A perfect play for actors who can't remember lines

Andy McSmith is bemused by a work with no words at the National Theatre
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The Independent Culture

Samuel Beckett wrote a play called Act Without Words. Being wordless, it was not very long. John Cage composed a work called 4'33, which consists of the performer standing in silence for four minutes and 33 seconds. Isaac Babel announced late in his career that he was specialising in the "genre of silence".

But it is to the Austrian playwright Peter Handke the prize goes for the longest work in the genre of wordlessness. The script of The Hour We Knew Nothing of Each Other is 60 pages of stage directions, with no dialogue. In the National Theatre production which opened this week, 27 performers are put through their paces for 90 word-free minutes.

The idea came to Handke in the 1980s, when he was drinking wine outside a cafe in a square in a little town near Trieste. The wine went to his brain, and all the comings and goings of people passing through the square took on a dramatic meaning.

"This is neither a particularly deep piece nor flat piece," he said of the resulting work of art. "It simply exists. Is there much to discover in it? I don't know."

And neither do I. At the risk of spoiling the story, here is how the drama begins. The curtain rises on an empty silent stage. For a moment, nothing happens, then a woman walks diagonally across the stage. Then a young man crosses the stage, then another man, and a third man, in a hurry. Next there is an old man limping. Then, wow, there is another woman, in a hurry. Then back to silent emptiness ... Oh, but I'm giving away the plot!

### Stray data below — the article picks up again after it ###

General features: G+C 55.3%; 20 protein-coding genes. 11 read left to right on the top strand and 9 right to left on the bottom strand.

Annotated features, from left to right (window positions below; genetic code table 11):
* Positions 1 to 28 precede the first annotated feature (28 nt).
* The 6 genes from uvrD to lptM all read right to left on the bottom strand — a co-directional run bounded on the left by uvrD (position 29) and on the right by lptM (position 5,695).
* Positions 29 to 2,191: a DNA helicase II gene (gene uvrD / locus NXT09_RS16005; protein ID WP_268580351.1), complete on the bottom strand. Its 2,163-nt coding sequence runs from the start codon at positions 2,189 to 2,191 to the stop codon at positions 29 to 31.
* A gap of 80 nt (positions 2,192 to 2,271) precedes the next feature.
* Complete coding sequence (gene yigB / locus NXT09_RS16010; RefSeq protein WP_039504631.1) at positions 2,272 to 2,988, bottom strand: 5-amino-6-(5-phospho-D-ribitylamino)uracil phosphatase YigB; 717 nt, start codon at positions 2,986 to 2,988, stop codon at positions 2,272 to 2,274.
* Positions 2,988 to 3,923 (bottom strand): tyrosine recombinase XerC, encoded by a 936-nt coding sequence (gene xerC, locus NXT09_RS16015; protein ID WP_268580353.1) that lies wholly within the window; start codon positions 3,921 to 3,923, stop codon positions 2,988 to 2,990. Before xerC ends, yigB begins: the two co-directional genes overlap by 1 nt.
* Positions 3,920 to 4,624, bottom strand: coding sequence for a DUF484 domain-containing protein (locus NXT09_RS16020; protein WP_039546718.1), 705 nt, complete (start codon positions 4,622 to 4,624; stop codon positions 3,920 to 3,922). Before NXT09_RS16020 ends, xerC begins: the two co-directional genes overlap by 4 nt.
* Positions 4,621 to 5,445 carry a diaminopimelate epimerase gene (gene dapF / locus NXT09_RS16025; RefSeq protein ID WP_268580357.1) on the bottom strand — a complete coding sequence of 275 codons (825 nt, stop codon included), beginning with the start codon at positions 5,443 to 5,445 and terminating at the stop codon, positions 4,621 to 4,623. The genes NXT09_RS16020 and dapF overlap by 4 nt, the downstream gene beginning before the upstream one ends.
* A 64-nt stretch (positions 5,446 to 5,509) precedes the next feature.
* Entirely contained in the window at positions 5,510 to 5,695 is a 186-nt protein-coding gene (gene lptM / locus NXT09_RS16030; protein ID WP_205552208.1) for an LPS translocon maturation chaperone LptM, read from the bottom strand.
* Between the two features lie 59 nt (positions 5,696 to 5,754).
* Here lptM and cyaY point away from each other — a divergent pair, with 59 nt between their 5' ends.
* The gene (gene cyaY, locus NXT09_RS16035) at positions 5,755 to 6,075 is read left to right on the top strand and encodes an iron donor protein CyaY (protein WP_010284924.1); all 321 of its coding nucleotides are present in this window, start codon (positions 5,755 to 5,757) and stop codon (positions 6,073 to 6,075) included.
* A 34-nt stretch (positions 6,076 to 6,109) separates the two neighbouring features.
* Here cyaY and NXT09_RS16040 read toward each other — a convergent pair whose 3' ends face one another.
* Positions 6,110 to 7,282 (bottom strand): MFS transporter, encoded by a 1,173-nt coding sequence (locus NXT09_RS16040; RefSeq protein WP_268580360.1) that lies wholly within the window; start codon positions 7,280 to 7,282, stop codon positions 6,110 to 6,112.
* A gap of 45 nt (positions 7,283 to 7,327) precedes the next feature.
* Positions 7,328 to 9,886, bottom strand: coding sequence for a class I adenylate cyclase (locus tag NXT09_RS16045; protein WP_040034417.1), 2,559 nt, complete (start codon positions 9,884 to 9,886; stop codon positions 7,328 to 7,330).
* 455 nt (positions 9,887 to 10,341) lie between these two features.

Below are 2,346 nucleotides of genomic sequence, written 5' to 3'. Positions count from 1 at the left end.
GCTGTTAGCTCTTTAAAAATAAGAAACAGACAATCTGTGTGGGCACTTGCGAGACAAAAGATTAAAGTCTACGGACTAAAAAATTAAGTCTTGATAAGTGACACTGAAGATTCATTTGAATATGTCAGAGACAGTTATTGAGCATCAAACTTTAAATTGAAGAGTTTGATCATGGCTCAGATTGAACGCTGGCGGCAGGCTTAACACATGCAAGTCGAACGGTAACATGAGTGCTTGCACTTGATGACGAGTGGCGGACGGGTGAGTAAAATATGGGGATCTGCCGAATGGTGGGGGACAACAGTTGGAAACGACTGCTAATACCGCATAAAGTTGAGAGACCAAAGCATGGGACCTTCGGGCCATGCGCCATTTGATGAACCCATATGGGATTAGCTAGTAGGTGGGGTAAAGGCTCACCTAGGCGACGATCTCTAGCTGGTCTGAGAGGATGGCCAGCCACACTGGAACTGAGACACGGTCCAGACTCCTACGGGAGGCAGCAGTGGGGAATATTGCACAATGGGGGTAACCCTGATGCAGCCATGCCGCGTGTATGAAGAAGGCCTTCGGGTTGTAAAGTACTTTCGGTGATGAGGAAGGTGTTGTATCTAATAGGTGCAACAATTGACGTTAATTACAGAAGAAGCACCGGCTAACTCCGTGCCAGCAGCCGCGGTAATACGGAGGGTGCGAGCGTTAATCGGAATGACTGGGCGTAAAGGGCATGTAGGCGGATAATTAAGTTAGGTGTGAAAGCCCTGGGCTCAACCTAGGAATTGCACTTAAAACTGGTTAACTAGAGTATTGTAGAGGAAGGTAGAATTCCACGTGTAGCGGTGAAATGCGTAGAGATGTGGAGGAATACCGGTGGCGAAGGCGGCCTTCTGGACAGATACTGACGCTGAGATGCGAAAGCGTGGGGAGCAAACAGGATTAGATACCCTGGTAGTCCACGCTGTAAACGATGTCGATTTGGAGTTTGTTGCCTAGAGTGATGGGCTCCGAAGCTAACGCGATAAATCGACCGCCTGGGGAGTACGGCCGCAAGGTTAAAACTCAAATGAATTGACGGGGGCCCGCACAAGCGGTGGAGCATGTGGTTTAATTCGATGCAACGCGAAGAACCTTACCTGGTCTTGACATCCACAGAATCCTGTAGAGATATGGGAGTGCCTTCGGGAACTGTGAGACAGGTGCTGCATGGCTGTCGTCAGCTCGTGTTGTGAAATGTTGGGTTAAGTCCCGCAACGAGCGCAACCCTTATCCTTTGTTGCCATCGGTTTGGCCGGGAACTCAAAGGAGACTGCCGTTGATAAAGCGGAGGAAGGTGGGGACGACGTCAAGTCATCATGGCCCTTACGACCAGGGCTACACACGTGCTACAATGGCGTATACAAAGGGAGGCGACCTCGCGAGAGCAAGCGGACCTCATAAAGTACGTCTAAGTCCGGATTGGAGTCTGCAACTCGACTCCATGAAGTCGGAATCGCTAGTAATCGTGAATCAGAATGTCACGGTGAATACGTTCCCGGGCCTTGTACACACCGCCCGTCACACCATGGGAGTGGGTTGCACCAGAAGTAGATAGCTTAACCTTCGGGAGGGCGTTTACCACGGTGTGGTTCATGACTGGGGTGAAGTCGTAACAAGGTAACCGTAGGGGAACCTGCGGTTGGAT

Contrary to what I had half expected, it was not an hour and a half of silence. There were bangs, and crashes, and people screaming, laughter on stage and in the audience, but no words.

The acting, incidentally, is very good. There is one immensely long sequence in which a queue of old men walk across stage. Just that. To keep it going, the actors must have had to do lightning costume changes backstage before rejoining the procession. They all had funny walks – not as in Monty Python's Ministry of Funny Walks sketch – but walks based on observing how old men actually move. You might say that being old and rheumatic is not funny, but the audience laughed.

After an hour and a half, a man in the row in front of me stood on his seat, walked forward on the backs of other seats, climbed on stage, and raised his arms triumphantly. When the cast took their bow, he was in the centre of the line-up, the place usually occupied by the lead performer. So, the central character in this drama is the bloke in the audience. Get it? Sorry, now I have given away the ending!

After the final curtain, instead of the silence that usually follows the completion of a drama, there was a torrent of conversation, as if everyone had to make up for all that missing dialogue. They talked in their seats, in the aisles, and on their way through the exit. It was happy chatter. Everyone had had a good time. But if Handke was trying to make some point about people's inability to communicate, he was seriously misinformed.

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